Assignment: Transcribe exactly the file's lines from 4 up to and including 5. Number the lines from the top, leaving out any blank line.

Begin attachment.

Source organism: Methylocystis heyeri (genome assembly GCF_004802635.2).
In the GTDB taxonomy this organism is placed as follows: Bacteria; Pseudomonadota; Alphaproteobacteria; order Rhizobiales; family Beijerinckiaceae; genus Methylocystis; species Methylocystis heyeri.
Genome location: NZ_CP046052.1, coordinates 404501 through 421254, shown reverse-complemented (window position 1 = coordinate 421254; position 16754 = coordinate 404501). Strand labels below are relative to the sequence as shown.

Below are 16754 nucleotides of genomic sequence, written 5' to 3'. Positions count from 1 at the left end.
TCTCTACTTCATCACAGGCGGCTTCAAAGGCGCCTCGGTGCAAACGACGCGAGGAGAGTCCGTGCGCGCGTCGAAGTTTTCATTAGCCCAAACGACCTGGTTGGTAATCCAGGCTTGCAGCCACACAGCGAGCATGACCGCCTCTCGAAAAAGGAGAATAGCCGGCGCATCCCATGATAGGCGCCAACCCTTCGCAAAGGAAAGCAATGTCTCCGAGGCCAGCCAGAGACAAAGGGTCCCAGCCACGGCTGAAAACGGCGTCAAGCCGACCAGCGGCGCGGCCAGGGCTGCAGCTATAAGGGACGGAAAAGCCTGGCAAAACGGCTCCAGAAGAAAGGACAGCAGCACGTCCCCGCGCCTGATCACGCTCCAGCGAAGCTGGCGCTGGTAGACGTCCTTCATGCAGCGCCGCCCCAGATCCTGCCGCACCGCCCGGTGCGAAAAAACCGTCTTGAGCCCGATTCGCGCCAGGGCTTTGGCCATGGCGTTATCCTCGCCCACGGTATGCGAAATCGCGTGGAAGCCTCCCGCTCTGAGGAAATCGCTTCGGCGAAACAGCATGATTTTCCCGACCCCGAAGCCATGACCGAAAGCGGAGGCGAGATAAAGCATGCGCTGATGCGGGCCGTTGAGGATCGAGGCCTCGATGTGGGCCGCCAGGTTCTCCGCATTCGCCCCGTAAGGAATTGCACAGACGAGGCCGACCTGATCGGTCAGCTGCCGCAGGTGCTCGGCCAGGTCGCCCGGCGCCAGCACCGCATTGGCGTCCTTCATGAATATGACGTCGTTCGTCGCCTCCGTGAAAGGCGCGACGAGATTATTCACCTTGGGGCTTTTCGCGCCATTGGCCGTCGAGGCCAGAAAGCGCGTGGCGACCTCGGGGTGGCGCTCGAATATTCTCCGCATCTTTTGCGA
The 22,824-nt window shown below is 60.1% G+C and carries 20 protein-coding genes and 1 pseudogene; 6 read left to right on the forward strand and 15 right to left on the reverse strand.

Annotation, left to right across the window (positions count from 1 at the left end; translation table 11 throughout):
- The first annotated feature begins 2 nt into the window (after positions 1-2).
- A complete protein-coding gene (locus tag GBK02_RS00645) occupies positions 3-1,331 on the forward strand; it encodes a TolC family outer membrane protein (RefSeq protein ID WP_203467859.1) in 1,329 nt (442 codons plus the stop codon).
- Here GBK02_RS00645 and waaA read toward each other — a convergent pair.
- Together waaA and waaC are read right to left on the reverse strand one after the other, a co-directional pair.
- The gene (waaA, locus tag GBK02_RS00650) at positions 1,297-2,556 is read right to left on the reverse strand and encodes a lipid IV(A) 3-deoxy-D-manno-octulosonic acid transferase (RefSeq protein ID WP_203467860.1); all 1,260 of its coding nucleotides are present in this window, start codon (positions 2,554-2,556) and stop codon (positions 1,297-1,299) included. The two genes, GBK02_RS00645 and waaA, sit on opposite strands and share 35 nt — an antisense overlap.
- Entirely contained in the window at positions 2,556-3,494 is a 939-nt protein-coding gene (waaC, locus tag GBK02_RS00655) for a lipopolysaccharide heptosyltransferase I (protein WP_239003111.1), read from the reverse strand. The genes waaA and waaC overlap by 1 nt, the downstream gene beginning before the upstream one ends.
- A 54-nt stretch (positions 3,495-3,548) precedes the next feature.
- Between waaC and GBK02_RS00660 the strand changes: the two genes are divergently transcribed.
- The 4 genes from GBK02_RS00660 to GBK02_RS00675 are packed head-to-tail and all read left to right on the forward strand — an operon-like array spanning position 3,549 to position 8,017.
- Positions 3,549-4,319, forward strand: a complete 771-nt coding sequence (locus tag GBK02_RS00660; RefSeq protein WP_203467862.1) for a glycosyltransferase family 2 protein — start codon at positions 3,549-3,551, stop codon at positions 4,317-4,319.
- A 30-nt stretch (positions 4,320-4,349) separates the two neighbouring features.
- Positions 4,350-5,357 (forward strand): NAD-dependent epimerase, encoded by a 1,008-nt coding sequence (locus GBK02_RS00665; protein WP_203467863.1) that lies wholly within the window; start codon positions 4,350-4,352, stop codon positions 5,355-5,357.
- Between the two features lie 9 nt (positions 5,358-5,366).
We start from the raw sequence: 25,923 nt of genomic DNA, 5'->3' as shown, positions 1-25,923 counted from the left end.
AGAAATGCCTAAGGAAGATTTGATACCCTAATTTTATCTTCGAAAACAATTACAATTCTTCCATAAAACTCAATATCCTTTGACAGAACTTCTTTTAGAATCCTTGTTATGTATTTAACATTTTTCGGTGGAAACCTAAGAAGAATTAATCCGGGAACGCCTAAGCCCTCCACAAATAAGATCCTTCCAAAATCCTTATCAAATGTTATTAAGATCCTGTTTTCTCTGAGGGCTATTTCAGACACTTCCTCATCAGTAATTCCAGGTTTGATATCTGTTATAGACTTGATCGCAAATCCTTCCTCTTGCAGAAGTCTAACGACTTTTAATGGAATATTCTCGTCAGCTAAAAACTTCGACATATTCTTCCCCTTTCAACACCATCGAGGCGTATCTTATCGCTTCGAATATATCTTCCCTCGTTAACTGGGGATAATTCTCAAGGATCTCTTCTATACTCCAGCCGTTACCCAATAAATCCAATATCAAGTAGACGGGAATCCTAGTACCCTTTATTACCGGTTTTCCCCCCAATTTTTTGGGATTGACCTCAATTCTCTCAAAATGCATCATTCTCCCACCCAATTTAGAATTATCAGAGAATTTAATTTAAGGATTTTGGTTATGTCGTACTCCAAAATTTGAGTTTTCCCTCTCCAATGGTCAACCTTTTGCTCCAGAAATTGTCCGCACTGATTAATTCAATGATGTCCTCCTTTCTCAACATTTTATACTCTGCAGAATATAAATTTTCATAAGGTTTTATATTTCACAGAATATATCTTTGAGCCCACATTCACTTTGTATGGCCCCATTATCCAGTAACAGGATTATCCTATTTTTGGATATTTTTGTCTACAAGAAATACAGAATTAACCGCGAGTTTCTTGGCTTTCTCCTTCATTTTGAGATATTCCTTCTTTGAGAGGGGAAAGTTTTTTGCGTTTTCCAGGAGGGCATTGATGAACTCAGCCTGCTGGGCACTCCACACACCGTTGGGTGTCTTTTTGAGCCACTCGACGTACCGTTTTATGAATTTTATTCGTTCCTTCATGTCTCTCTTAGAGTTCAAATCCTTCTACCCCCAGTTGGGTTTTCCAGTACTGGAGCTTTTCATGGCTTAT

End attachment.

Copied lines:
Below are 16754 nucleotides of genomic sequence, written 5' to 3'. Positions count from 1 at the left end.
TCTCTACTTCATCACAGGCGGCTTCAAAGGCGCCTCGGTGCAAACGACGCGAGGAGAGTCCGTGCGCGCGTCGAAGTTTTCATTAGCCCAAACGACCTGGTTGGTAATCCAGGCTTGCAGCCACACAGCGAGCATGACCGCCTCTCGAAAAAGGAGAATAGCCGGCGCATCCCATGATAGGCGCCAACCCTTCGCAAAGGAAAGCAATGTCTCCGAGGCCAGCCAGAGACAAAGGGTCCCAGCCACGGCTGAAAACGGCGTCAAGCCGACCAGCGGCGCGGCCAGGGCTGCAGCTATAAGGGACGGAAAAGCCTGGCAAAACGGCTCCAGAAGAAAGGACAGCAGCACGTCCCCGCGCCTGATCACGCTCCAGCGAAGCTGGCGCTGGTAGACGTCCTTCATGCAGCGCCGCCCCAGATCCTGCCGCACCGCCCGGTGCGAAAAAACCGTCTTGAGCCCGATTCGCGCCAGGGCTTTGGCCATGGCGTTATCCTCGCCCACGGTATGCGAAATCGCGTGGAAGCCTCCCGCTCTGAGGAAATCGCTTCGGCGAAACAGCATGATTTTCCCGACCCCGAAGCCATGACCGAAAGCGGAGGCGAGATAAAGCATGCGCTGATGCGGGCCGTTGAGGATCGAGGCCTCGATGTGGGCCGCCAGGTTCTCCGCATTCGCCCCGTAAGGAATTGCACAGACGAGGCCGACCTGATCGGTCAGCTGCCGCAGGTGCTCGGCCAGGTCGCCCGGCGCCAGCACCGCATTGGCGTCCTTCATGAATATGACGTCGTTCGTCGCCTCCGTGAAAGGCGCGACGAGATTATTCACCTTGGGGCTTTTCGCGCCATTGGCCGTCGAGGCCAGAAAGCGCGTGGCGACCTCGGGGTGGCGCTCGAATATTCTCCGCATCTTTTGCGA